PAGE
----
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    ABSTRACT: In this paper we review and discuss some of the intriguing properties of the Galactic Center supermassive black hole candidate Sgr A*. Of all possible black hole sources, the event horizon of Sgr A*, subtends the largest angular scale on the sky. It is therefore a prime candidate to study and image plasma processes in strong gravity and it even allows imaging of the shadow cast by the event horizon. Recent mm-wave VLBI and radio timing observations as well as numerical GRMHD simulations now have provided several breakthroughs that put Sgr A* back into the focus. Firstly, VLBI observations have now measured the intrinsic size of Sgr A* at multiple frequencies, where the highest frequency measurements have approached the scale of the black hole shadow. Moreover, measurements of the radio variability show a clear time lag between 22 GHz and 43 GHz. The combination of size and timing measurements, allows one to actually measure the flow speed and direction of magnetized plasma at some tens of Schwarzschild radii. This data strongly support a moderately relativistic outflow, consistent with an accelerating jet model. This is compared to recent GRMHD simulation that show the presence of a moderately relativistic outflow coupled to an accretion flow Sgr A*. Further VLBI and timing observations coupled to simulations have the potential to map out the velocity profile from 5-40 Schwarzschild radii and to provide a first glimpse at the appearance of a jet-disk system near the event horizon. Future submm-VLBI experiments would even be able to directly image those processes in strong gravity and directly confirm the presence of an event horizon. Comment: invited talk to appear in "Jets on All Scales", IAU Symposium 275, G.E. Romero, R.A. Sunyaev & T. Belloni, eds., Cambridge University Press, 9 pages, LaTex, 4 figures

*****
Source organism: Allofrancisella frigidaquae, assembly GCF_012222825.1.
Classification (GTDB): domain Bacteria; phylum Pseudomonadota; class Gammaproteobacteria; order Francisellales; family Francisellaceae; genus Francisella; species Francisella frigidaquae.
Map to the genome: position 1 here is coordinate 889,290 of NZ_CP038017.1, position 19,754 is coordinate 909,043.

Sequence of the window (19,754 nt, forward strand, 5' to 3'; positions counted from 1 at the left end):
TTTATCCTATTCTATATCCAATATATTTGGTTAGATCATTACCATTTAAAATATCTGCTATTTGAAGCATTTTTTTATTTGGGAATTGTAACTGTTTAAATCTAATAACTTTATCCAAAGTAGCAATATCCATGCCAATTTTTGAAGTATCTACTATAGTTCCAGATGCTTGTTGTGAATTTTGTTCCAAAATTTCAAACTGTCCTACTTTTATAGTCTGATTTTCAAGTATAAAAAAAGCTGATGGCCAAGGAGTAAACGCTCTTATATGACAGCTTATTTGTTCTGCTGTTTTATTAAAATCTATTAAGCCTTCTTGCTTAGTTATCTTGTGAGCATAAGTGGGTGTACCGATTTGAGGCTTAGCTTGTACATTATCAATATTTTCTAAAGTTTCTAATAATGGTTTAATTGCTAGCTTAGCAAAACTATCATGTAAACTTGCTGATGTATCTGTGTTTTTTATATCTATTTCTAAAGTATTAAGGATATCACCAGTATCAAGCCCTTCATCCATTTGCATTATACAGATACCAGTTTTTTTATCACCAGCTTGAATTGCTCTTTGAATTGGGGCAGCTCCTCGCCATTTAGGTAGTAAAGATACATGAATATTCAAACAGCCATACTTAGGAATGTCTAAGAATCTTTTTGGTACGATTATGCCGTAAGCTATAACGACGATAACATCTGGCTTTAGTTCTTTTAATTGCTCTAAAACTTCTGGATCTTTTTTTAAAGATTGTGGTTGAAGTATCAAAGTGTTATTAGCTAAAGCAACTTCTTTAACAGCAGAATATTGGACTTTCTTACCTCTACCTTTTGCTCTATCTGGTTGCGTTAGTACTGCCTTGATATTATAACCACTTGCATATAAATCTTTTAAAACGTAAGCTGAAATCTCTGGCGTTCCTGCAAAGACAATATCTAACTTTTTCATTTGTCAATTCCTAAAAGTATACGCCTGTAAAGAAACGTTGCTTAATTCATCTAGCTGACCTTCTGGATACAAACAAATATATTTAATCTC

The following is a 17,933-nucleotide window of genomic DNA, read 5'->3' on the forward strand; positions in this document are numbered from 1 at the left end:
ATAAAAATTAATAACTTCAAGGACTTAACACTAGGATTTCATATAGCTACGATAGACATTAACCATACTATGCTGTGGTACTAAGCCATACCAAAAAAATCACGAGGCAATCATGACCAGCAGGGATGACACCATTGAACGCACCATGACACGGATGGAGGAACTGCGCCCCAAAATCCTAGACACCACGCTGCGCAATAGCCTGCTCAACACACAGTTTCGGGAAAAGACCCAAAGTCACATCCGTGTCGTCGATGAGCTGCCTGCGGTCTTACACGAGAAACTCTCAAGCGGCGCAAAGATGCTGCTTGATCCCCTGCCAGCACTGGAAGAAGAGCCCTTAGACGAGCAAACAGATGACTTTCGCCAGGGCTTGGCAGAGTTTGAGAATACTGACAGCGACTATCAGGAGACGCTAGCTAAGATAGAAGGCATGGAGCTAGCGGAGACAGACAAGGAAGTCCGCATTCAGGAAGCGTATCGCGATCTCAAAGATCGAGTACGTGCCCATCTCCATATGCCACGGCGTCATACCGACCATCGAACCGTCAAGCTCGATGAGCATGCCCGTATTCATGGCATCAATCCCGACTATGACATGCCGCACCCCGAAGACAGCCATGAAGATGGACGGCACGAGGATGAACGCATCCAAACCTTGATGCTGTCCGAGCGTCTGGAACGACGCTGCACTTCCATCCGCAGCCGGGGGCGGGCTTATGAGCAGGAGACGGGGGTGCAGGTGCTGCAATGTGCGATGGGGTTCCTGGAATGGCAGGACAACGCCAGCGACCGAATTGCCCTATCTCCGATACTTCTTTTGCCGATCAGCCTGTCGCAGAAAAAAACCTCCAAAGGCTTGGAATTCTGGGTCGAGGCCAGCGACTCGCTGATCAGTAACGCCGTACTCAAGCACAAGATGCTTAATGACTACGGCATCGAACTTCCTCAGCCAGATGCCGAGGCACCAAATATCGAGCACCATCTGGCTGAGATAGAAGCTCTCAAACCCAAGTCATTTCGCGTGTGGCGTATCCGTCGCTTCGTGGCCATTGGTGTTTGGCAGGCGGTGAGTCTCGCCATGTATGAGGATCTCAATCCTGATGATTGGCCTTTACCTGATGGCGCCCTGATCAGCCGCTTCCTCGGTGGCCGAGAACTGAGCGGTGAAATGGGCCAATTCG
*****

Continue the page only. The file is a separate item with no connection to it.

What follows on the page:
Proceedings of the International Astronomical Union 10/2010;